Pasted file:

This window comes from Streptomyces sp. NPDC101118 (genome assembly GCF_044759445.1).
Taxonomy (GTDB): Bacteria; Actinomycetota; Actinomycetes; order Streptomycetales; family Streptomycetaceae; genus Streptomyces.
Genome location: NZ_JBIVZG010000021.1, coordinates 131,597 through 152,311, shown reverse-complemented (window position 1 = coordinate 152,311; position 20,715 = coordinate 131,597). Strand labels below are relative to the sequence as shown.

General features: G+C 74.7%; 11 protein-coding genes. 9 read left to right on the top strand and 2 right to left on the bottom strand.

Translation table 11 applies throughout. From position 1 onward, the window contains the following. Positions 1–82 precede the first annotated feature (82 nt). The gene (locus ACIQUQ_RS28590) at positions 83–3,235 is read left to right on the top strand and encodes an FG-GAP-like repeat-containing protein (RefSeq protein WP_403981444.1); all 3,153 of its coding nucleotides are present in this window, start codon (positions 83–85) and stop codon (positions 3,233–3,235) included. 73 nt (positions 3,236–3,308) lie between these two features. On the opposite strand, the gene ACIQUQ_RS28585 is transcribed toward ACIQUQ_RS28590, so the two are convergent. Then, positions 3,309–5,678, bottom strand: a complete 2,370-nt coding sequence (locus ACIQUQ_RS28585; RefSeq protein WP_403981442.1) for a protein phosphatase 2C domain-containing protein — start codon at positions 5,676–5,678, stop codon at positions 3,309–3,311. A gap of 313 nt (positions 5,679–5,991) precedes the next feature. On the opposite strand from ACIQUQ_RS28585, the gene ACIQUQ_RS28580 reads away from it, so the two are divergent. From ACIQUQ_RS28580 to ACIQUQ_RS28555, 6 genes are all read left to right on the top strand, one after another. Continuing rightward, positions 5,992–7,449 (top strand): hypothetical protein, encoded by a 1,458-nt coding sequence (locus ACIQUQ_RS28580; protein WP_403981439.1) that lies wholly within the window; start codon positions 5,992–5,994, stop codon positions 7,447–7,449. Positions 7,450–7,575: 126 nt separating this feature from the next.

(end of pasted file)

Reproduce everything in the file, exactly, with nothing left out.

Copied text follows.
This window comes from Streptomyces sp. NPDC101118 (genome assembly GCF_044759445.1).
Taxonomy (GTDB): Bacteria; Actinomycetota; Actinomycetes; order Streptomycetales; family Streptomycetaceae; genus Streptomyces.
Genome location: NZ_JBIVZG010000021.1, coordinates 131,597 through 152,311, shown reverse-complemented (window position 1 = coordinate 152,311; position 20,715 = coordinate 131,597). Strand labels below are relative to the sequence as shown.

General features: G+C 74.7%; 11 protein-coding genes. 9 read left to right on the top strand and 2 right to left on the bottom strand.

Translation table 11 applies throughout. From position 1 onward, the window contains the following. Positions 1–82 precede the first annotated feature (82 nt). The gene (locus ACIQUQ_RS28590) at positions 83–3,235 is read left to right on the top strand and encodes an FG-GAP-like repeat-containing protein (RefSeq protein WP_403981444.1); all 3,153 of its coding nucleotides are present in this window, start codon (positions 83–85) and stop codon (positions 3,233–3,235) included. 73 nt (positions 3,236–3,308) lie between these two features. On the opposite strand, the gene ACIQUQ_RS28585 is transcribed toward ACIQUQ_RS28590, so the two are convergent. Then, positions 3,309–5,678, bottom strand: a complete 2,370-nt coding sequence (locus ACIQUQ_RS28585; RefSeq protein WP_403981442.1) for a protein phosphatase 2C domain-containing protein — start codon at positions 5,676–5,678, stop codon at positions 3,309–3,311. A gap of 313 nt (positions 5,679–5,991) precedes the next feature. On the opposite strand from ACIQUQ_RS28585, the gene ACIQUQ_RS28580 reads away from it, so the two are divergent. From ACIQUQ_RS28580 to ACIQUQ_RS28555, 6 genes are all read left to right on the top strand, one after another. Continuing rightward, positions 5,992–7,449 (top strand): hypothetical protein, encoded by a 1,458-nt coding sequence (locus ACIQUQ_RS28580; protein WP_403981439.1) that lies wholly within the window; start codon positions 5,992–5,994, stop codon positions 7,447–7,449. Positions 7,450–7,575: 126 nt separating this feature from the next.